Landmark News Service
Landmark Communications Inc., owner of the Henry County Local and its parent division, Shelbyville-based Landmark Community Newspapers Inc., has announced the decision to explore selling its properties.
The company, based in Norfolk, Va., confirmed media reports late Jan. 2 that it had hired two national investment firms, JPMorgan and Lehman Brothers, to "assist us in exploring strategic alternatives, including the possible sale of Landmark's businesses," according to a memorandum sent to employees.
A formal announcement to employees at all Landmark properties was made Thursday.
Company revenues topped $2 billion last year. A sale of all, or some, of Landmark's properties could occur as soon as summer, executives said.
The company's media portfolio includes the Weather Channel, Dominion Enterprises, three metropolitan newspapers - the Virginian-Pilot in Norfolk, the Greensboro News and Record in Greensboro, N.C., and The Roanoke Times in Roanoke, Va. - and LCNI. Landmark also owns weather data company Weather Services International and TV stations in Las Vegas and Nashville, Tenn.
The greatest share of Landmark's profits comes from The Weather Channel, said Landmark CEO and Board Chairman Frank Batten Jr. One of the last privately held cable stations, TWC reaches about 97 million households and celebrated its 25th anniversary last year. The station, combined with Landmark's other weather-related businesses, could fetch roughly $5 billion.
Next largest, Batten said, is Dominion Enterprises, a conglomeration of publications and Web sites with the focus ranging from employment to real estate. Dominion is housed in a one-year-old, 20-story building on Granby Street in Norfolk. Its annual revenue nears $1 billion.
Coming in third is Landmark's collection of community oriented daily and weekly newspapers and television stations.
LCNI, based in Shelbyville operates 54 paid newspapers in 13 states, 40 free newspapers and shoppers, 16 offset commercial printing plants, seven collegiate sports publications and 30 specialty publications such as real estate guides and homes magazines. Regionally, these newspapers include the Oldham Era in La Grange, the Henry County Local in New Castle, the Trimble Banner in Bedford, the News-Democrat in Carrollton, the Sentinel-News in Shelbyville, the Pioneer News in Shepherdsville and the Spencer Magnet in Taylorsville.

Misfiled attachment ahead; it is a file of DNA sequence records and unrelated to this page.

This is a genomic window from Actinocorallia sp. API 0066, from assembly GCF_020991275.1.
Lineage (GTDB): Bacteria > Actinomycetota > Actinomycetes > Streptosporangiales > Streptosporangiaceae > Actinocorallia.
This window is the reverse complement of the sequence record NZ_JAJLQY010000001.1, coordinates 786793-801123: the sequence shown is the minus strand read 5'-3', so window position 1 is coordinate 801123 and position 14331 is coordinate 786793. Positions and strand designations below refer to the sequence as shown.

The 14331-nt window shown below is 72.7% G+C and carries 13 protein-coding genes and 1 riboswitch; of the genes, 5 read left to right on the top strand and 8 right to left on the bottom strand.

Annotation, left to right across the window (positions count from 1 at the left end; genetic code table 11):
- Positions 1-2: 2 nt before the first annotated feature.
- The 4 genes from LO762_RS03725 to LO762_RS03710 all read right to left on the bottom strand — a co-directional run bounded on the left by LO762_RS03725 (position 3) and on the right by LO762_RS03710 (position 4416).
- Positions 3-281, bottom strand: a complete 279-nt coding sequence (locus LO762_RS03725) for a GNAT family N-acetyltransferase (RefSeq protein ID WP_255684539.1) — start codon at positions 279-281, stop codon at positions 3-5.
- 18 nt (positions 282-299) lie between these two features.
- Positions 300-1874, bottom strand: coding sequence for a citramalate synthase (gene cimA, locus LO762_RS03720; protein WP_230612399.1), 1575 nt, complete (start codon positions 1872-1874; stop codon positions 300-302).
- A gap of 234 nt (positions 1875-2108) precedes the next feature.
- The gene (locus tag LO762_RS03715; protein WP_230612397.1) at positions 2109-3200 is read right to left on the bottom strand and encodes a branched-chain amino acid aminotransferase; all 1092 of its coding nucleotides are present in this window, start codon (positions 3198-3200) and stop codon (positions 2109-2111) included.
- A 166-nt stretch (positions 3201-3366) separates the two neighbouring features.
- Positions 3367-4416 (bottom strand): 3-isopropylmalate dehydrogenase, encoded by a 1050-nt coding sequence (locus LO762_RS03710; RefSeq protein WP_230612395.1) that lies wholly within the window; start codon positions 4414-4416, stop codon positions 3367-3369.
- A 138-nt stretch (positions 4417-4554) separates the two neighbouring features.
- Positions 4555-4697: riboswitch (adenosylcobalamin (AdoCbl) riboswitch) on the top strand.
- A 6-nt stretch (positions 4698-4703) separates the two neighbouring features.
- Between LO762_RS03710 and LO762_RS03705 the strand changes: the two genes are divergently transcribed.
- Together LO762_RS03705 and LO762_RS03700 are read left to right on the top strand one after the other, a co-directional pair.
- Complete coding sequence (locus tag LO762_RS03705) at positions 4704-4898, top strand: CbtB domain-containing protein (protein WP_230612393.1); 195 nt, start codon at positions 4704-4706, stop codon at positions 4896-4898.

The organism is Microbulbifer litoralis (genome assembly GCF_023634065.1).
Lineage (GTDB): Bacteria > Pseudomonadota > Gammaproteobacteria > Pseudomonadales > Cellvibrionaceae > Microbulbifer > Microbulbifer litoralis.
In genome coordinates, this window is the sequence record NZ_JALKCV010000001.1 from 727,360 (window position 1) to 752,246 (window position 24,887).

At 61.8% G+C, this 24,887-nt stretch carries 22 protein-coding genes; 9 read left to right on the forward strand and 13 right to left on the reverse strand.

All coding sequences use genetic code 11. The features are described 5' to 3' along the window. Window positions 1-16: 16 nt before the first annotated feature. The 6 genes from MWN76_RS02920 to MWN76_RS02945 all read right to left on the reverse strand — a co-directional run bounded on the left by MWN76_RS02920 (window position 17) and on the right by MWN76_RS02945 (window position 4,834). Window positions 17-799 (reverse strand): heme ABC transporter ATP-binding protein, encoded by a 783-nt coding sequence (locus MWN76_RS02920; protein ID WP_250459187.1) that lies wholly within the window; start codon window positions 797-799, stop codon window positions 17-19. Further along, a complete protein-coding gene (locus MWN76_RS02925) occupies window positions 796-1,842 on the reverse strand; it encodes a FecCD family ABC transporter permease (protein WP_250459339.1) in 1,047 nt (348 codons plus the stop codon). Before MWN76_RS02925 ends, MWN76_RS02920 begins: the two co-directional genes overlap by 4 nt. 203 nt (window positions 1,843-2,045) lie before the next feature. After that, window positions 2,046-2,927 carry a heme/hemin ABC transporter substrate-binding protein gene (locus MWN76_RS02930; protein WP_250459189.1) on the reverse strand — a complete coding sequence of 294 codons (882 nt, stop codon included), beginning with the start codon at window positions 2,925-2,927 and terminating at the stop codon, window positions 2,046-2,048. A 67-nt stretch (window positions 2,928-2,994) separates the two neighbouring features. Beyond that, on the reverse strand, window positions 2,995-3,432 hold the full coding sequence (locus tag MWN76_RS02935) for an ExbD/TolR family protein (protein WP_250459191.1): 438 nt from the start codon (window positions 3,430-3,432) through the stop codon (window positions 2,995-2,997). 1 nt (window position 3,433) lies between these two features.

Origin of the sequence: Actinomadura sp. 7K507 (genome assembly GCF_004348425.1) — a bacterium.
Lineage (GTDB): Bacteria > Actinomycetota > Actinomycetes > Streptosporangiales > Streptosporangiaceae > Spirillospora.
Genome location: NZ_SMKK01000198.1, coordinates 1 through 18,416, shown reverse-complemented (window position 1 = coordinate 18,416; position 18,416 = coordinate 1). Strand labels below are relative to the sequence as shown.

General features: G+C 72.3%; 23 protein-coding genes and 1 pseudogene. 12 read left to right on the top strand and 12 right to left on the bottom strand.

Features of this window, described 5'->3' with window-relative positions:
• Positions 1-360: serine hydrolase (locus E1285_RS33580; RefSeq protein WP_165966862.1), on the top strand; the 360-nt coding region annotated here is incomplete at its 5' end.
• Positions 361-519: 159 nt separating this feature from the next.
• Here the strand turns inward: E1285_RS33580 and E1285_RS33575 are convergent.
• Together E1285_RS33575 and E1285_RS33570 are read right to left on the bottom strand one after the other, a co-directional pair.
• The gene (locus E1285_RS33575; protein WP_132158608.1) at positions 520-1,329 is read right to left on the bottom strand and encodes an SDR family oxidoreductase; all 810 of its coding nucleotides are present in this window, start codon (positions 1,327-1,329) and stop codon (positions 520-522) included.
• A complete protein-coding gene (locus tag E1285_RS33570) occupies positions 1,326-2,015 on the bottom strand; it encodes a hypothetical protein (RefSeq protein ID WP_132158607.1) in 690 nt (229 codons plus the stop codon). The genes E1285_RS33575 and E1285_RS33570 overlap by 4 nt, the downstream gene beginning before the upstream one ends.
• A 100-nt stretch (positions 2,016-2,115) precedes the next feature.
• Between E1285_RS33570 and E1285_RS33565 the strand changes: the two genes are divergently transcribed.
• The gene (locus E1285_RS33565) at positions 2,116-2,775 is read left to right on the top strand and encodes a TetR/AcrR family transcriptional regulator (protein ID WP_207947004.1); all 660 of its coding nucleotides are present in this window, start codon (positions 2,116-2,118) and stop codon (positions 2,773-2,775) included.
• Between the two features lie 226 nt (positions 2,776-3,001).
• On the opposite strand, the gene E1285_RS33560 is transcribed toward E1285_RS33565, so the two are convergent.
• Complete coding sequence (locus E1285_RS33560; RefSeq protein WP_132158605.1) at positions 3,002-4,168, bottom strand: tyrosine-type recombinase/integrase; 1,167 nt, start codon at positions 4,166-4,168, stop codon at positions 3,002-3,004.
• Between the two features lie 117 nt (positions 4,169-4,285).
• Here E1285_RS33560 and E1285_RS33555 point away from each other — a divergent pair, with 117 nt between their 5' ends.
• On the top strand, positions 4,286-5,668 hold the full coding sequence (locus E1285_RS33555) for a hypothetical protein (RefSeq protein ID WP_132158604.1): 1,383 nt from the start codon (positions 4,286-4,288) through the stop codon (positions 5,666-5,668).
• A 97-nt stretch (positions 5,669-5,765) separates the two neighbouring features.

Executives told employees Jan. 3 that they hope to sell the publishing group in one piece, but it may be necessary to sell the metro newspapers separately from the community newspaper division.
Batten said he brought up the decision to explore selling the company at Landmark's Nov. 30 board meeting, and there was no disagreement.
He described it as "an emotionally difficult decision for everybody, including me, and especially for my father, who's worked in the company for more than 50 years."
Frank Batten Sr., the nephew of Landmark's founder, Samuel L. Slover, is credited with building up the company during his 44-year run as its chief executive.
Batten, who took over leadership of the family-run media company from his father in 1998, said Jan. 3 that he first considered the idea - and then chose that course - in November.
"It was my decision," said Batten, 49, who controls a majority interest in the privately held company. It was approved, he said, by family members, including Frank Batten Sr., without dissension.
"There was consensus among all of the family members that this was the right course of action to explore," Batten said.
Reports from The Virginian-Pilot were used to compile this story.
E-mail us about this story at firstname.lastname@example.org.